>> out of favor and may be lost or replaced from the more maintained
>> group of modules. Survival of the fittest.
> And the smallest, most concentrated set of modules is the individual
>> - We already have had practice; bioperl-db, bioperl-run, bioperl-
>> network, and others. Those that have been routinely maintained and
>> enjoy wide use (db, run, network) have survived; others not so much
>> (corba-related stuff, microarray, ext, etc., though the code is still
>> available if someone else wants to take it up and revive it!).
> The reason some of these existing splits (micoarray, ext) have fallen by
> the way-side? /Because/ they're splits. If they had been part of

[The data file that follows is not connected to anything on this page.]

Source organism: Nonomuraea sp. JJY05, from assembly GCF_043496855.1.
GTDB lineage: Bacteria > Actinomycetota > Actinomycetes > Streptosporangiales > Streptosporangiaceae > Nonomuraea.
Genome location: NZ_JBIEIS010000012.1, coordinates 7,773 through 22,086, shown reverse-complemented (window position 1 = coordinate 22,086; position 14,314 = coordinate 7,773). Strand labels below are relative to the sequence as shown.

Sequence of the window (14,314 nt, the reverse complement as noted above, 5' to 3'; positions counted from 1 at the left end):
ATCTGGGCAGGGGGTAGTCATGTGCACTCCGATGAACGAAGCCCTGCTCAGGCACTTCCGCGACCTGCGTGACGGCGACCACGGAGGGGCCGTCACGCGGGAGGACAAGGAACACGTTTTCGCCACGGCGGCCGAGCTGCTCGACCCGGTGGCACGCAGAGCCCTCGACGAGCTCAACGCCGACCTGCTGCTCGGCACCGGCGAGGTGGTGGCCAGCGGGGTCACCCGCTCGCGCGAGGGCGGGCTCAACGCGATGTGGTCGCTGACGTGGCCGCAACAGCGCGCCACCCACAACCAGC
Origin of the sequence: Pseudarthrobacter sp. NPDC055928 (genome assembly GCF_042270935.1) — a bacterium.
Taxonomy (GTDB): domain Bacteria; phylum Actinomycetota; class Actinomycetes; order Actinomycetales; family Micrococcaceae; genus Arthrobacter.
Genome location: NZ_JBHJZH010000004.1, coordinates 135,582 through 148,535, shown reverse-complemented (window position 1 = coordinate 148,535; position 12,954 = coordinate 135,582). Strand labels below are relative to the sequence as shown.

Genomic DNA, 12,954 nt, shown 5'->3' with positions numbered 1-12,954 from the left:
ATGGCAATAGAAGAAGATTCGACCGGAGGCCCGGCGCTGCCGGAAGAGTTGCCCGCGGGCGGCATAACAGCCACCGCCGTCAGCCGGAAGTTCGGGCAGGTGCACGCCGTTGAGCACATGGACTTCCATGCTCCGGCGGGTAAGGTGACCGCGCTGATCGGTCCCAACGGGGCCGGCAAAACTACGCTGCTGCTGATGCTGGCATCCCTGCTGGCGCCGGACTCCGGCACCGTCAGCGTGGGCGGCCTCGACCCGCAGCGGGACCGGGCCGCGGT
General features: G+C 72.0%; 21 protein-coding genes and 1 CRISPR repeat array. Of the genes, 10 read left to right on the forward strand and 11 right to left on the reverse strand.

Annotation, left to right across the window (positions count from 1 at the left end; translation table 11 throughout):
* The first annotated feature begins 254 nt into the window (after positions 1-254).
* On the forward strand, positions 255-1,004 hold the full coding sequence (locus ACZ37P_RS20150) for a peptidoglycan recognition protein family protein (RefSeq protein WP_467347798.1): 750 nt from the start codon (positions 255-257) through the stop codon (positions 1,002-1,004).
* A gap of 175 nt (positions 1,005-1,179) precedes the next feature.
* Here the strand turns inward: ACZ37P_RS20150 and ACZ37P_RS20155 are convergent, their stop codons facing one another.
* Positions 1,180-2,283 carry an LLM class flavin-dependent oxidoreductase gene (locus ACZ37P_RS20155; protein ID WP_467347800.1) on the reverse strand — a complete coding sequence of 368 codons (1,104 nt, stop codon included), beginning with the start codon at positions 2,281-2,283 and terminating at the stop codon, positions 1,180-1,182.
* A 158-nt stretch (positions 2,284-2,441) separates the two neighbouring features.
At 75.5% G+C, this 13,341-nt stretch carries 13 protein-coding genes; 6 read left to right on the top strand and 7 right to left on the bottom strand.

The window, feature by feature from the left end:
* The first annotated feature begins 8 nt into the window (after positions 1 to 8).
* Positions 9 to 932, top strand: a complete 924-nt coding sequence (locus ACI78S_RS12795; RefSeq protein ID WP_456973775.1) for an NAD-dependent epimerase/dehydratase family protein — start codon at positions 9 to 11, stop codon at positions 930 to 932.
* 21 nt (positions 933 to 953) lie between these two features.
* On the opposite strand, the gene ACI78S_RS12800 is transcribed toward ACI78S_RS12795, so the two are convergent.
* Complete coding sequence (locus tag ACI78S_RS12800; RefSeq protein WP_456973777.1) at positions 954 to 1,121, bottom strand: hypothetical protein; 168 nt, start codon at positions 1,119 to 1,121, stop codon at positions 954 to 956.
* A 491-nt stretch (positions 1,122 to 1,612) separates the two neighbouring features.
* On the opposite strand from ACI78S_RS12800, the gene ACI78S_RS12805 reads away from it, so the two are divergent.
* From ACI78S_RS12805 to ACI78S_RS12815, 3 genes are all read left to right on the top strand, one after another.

> bioperl-live all along, they'd have been kept in a working, compatible
> state and would have been released along with everything else in 1.5.2
>> Disadvantages of a defined split:
>> - The initial headache of identifying which groups go where,
>> coordinating with those who rely on bioperl (GMOD, etc) on how this
>> will be set up, so on...
> No need to worry about this with individual modules.
>> - Separate groups of modules require testing together to ensure
>> functionality is consistent and maintained (something I think you
>> pointed out previously).
> No need to worry.
>> - I think an increased possibility of branching is possible.
>> - Extra headaches for devs, who have to keep track of the various
>> critical distributions and make sure they work well together.
> No headaches.